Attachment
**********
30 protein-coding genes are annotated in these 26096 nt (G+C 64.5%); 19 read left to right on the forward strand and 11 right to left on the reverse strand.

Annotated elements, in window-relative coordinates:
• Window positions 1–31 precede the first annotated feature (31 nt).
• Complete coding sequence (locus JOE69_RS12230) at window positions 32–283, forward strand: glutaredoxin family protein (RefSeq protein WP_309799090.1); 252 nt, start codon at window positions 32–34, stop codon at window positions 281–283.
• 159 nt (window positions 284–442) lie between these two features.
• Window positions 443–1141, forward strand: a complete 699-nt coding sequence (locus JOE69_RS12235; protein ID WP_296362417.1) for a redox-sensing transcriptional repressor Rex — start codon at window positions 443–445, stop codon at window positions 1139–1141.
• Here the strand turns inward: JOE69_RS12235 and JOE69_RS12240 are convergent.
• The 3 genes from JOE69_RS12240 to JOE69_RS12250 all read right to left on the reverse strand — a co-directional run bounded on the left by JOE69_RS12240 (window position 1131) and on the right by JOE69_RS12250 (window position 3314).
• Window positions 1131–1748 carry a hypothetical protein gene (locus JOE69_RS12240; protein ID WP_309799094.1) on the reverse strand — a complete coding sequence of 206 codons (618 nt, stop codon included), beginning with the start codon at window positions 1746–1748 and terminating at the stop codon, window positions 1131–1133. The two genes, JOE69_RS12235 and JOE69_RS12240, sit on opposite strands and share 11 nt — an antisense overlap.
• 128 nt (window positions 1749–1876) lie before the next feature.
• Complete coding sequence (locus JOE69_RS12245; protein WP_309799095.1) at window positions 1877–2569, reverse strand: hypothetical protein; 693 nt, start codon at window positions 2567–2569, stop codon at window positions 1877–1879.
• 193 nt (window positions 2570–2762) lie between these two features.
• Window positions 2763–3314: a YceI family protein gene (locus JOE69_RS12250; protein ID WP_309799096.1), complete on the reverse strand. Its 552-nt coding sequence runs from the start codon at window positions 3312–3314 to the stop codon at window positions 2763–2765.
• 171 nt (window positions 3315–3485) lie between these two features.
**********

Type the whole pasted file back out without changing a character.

30 protein-coding genes are annotated in these 26096 nt (G+C 64.5%); 19 read left to right on the forward strand and 11 right to left on the reverse strand.

Annotated elements, in window-relative coordinates:
• Window positions 1–31 precede the first annotated feature (31 nt).
• Complete coding sequence (locus JOE69_RS12230) at window positions 32–283, forward strand: glutaredoxin family protein (RefSeq protein WP_309799090.1); 252 nt, start codon at window positions 32–34, stop codon at window positions 281–283.
• 159 nt (window positions 284–442) lie between these two features.
• Window positions 443–1141, forward strand: a complete 699-nt coding sequence (locus JOE69_RS12235; protein ID WP_296362417.1) for a redox-sensing transcriptional repressor Rex — start codon at window positions 443–445, stop codon at window positions 1139–1141.
• Here the strand turns inward: JOE69_RS12235 and JOE69_RS12240 are convergent.
• The 3 genes from JOE69_RS12240 to JOE69_RS12250 all read right to left on the reverse strand — a co-directional run bounded on the left by JOE69_RS12240 (window position 1131) and on the right by JOE69_RS12250 (window position 3314).
• Window positions 1131–1748 carry a hypothetical protein gene (locus JOE69_RS12240; protein ID WP_309799094.1) on the reverse strand — a complete coding sequence of 206 codons (618 nt, stop codon included), beginning with the start codon at window positions 1746–1748 and terminating at the stop codon, window positions 1131–1133. The two genes, JOE69_RS12235 and JOE69_RS12240, sit on opposite strands and share 11 nt — an antisense overlap.
• 128 nt (window positions 1749–1876) lie before the next feature.
• Complete coding sequence (locus JOE69_RS12245; protein WP_309799095.1) at window positions 1877–2569, reverse strand: hypothetical protein; 693 nt, start codon at window positions 2567–2569, stop codon at window positions 1877–1879.
• 193 nt (window positions 2570–2762) lie between these two features.
• Window positions 2763–3314: a YceI family protein gene (locus JOE69_RS12250; protein ID WP_309799096.1), complete on the reverse strand. Its 552-nt coding sequence runs from the start codon at window positions 3312–3314 to the stop codon at window positions 2763–2765.
• 171 nt (window positions 3315–3485) lie between these two features.